|PRINTED COTTON KERCHIEF GLORIFYING THE DECLARATION OF INDEPENDENCE, WITH TEXT AND REPRODUCED SIGNATURES, MADE FOR THE 1876 CENTENNIAL INTERNATIONAL EXPOSITION
|Frame Size (H x L):
|30" x 30.75
|Flag Size (H x L):
|21" x 24.5"
|Printed on cotton, this beautiful kerchief pays homage to the Declaration of Independence, through the reproduction of its text and 56 signatures, surrounded by a fanciful border. The latter contains the 13 state seals, which are dispersed around the perimeter in small medallion images. Note how Pennsylvania is highlighted among them, larger and in the bottom center, both because it served as the meeting place of the Second Continental Congress, and played host to the 1876 Centennial International Exposition, the six-month long World’s Fair event that was held in honor of our nation’s 100-year anniversary of independence.
The names of twelve Revolutionary War generals are spread out between each crest, on each forward-facing turn of a scroll, that wraps around the pillar and leaf border on the right, left, and bottom. These include Washington, Lafayette, Johann de Kalb, Nathiel Greene, Ethan Allen, Henry Knox, Israel Putnam, Daniel Morgan, William Moultrie, Francis Marion, Mad Anthony Wayne, and Thomas Sumter (note the misspelling of the surname of the latter).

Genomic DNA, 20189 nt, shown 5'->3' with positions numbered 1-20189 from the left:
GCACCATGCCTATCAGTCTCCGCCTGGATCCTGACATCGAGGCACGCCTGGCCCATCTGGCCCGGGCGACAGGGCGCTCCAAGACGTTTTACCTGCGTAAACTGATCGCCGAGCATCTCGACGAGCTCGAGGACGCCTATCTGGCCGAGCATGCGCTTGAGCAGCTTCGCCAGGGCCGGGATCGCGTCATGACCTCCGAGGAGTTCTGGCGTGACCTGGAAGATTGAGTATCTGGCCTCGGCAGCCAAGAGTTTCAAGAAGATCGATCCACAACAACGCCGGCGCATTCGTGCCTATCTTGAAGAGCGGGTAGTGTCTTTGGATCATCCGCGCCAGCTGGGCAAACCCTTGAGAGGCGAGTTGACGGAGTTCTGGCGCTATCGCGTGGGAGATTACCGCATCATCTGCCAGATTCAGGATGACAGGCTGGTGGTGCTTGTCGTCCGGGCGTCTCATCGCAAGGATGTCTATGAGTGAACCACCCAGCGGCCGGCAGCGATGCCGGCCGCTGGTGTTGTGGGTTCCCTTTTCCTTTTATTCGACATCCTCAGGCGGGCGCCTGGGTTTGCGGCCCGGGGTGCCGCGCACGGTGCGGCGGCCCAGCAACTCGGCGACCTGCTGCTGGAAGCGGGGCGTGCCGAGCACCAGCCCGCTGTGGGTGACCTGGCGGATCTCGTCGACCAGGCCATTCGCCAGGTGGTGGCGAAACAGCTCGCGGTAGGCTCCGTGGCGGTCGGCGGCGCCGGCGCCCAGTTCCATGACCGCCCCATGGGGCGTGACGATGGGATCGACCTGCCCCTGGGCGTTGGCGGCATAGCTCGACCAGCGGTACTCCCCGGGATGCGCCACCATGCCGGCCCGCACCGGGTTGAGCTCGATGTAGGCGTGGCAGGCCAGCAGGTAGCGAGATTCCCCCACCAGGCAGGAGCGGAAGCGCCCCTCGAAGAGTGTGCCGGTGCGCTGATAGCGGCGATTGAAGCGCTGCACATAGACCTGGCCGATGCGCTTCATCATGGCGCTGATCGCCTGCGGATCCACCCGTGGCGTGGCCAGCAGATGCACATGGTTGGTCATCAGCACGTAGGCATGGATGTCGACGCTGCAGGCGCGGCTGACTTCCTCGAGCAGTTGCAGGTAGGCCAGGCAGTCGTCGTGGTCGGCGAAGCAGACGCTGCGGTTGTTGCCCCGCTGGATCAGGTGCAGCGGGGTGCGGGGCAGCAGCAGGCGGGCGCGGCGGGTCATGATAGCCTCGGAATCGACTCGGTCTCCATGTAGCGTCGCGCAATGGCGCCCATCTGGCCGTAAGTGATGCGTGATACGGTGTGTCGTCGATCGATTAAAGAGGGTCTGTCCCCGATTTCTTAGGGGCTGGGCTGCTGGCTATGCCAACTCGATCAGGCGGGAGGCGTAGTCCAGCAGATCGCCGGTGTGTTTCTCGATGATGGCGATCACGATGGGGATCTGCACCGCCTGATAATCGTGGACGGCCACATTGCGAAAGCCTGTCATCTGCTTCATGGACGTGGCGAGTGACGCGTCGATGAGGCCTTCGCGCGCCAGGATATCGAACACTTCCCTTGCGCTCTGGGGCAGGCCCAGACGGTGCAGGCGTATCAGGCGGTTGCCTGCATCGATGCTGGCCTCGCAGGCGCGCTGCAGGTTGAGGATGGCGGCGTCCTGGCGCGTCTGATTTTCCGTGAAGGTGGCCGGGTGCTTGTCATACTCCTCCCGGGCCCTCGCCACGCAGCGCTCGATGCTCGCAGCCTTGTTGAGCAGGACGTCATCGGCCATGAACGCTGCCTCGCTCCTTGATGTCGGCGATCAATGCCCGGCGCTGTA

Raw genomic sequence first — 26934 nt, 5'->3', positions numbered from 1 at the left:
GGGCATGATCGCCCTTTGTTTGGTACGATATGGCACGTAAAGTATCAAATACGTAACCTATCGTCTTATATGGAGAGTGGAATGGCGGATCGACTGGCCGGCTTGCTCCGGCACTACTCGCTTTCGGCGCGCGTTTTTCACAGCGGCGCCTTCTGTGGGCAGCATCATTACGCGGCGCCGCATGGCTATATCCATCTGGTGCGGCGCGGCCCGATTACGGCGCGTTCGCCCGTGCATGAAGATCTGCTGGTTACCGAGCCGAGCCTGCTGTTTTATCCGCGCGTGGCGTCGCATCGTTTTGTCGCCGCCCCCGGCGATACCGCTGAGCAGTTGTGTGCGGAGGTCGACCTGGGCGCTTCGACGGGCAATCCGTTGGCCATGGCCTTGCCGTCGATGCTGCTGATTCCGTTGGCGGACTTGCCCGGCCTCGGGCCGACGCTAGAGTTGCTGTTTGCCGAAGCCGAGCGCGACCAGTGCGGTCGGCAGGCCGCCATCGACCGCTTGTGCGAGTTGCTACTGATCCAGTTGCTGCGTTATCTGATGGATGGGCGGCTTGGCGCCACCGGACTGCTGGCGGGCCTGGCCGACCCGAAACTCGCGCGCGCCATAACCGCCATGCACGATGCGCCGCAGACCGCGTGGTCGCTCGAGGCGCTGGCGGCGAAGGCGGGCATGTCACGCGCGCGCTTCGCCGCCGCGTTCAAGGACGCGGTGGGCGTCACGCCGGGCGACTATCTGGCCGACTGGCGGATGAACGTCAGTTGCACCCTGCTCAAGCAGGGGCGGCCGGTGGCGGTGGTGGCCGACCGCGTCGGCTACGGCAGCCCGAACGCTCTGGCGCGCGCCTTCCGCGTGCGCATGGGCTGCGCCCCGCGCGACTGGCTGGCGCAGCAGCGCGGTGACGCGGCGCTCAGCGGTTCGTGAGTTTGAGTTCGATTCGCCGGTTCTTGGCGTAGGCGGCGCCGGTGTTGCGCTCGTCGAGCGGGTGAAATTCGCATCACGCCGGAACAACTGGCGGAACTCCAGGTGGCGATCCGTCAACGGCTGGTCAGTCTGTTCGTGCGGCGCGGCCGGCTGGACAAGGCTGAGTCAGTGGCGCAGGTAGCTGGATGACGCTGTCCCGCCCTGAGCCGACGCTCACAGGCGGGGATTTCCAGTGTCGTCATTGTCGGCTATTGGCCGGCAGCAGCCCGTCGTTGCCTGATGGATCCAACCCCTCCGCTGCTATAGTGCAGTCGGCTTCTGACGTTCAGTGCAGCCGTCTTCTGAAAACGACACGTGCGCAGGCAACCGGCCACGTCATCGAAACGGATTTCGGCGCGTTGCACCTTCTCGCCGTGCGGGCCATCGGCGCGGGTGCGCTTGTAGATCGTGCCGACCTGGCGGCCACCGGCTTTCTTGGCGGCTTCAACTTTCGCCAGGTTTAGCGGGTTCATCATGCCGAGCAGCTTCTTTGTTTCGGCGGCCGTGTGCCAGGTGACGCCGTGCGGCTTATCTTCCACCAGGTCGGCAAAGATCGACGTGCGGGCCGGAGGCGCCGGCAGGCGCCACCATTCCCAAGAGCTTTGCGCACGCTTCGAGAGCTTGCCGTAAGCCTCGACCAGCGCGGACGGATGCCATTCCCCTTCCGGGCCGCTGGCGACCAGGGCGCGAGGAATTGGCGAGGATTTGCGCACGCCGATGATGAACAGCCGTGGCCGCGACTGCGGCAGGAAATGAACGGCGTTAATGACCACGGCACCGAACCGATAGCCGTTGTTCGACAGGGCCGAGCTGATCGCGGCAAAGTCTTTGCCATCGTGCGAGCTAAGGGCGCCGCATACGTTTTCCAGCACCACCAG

The top is crowned by an image of the Liberty Bell with outstretched sprigs of olive and oak branches. The scarlet red border creates nice contrast with the sepia text and illustrations and the white background.
An example of the bandanna, in the collection of Cornell University, is pictured in “Threads of History” by Herbert Ridgeway Collins (Smithsonian Press, 1979), as item 419, on p. 200. Collins formerly served as curator of political history at the Smithsonian and his text is considered the definitive reference on American political textiles. I have many times seen this kerchief sewn into quilts produced in the patriotism fueled by the centennial, but oddly enough, loose examples such as this are scarcely encountered. The same textile exists with a blue border instead of red.
Mounting: The kerchief was mounted and framed within our own conservation department, which is led by expert staff. We take great care in the mounting and preservation of flags and banners and have framed thousands of examples.
The kerchief has been hand-stitched to a background of 100% cotton twill, black in color, that has been washed and treated for color fastness. The mount has been placed in a scooped profile molding, very dark brown in color, nearly black, with reddish highlights and undertones, to which a black-painted, hand-gilded, and distressed Italian molding was added as a cap. The glazing is U.V. protective acrylic (Plexiglas).
Condition: There are 4, small, spots of modest staining, plus more minor flecks of staining elsewhere. There is minor to modest fading of the red pigment in the center of the textile, vertically, and there is a streak of significant misprinting near the left edge, running vertically through the state devices.
|Intermediate-Level Collectors and Special Gifts
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